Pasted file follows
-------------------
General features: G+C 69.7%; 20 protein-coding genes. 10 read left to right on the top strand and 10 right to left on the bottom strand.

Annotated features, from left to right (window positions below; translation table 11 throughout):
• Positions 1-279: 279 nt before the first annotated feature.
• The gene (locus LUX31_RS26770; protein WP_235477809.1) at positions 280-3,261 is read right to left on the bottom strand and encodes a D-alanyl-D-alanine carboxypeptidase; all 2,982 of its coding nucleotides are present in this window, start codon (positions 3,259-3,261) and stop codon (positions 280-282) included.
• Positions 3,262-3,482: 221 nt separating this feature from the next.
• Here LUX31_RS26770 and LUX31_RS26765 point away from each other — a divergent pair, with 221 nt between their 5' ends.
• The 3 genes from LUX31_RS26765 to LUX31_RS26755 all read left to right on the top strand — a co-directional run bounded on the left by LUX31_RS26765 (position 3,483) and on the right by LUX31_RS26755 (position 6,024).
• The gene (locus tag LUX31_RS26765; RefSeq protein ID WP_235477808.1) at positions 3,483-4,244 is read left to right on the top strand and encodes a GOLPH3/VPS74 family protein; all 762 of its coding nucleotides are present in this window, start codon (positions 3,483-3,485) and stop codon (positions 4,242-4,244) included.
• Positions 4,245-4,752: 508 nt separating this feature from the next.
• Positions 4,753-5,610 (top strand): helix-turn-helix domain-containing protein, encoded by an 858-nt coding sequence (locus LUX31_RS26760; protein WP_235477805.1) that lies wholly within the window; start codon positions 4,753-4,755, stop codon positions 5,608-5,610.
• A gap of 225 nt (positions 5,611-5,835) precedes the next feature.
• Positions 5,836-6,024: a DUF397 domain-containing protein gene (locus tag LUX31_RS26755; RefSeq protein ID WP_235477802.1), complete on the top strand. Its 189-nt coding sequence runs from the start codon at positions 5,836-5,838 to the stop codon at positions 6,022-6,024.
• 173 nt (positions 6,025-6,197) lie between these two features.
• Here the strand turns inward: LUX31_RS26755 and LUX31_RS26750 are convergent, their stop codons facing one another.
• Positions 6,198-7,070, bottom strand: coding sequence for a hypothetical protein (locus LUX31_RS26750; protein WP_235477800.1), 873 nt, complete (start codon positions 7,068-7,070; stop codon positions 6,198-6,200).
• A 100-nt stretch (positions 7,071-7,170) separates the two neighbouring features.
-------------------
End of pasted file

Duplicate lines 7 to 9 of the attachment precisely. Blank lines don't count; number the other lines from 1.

• The 3 genes from LUX31_RS26765 to LUX31_RS26755 all read left to right on the top strand — a co-directional run bounded on the left by LUX31_RS26765 (position 3,483) and on the right by LUX31_RS26755 (position 6,024).
• The gene (locus tag LUX31_RS26765; RefSeq protein ID WP_235477808.1) at positions 3,483-4,244 is read left to right on the top strand and encodes a GOLPH3/VPS74 family protein; all 762 of its coding nucleotides are present in this window, start codon (positions 3,483-3,485) and stop codon (positions 4,242-4,244) included.
• Positions 4,245-4,752: 508 nt separating this feature from the next.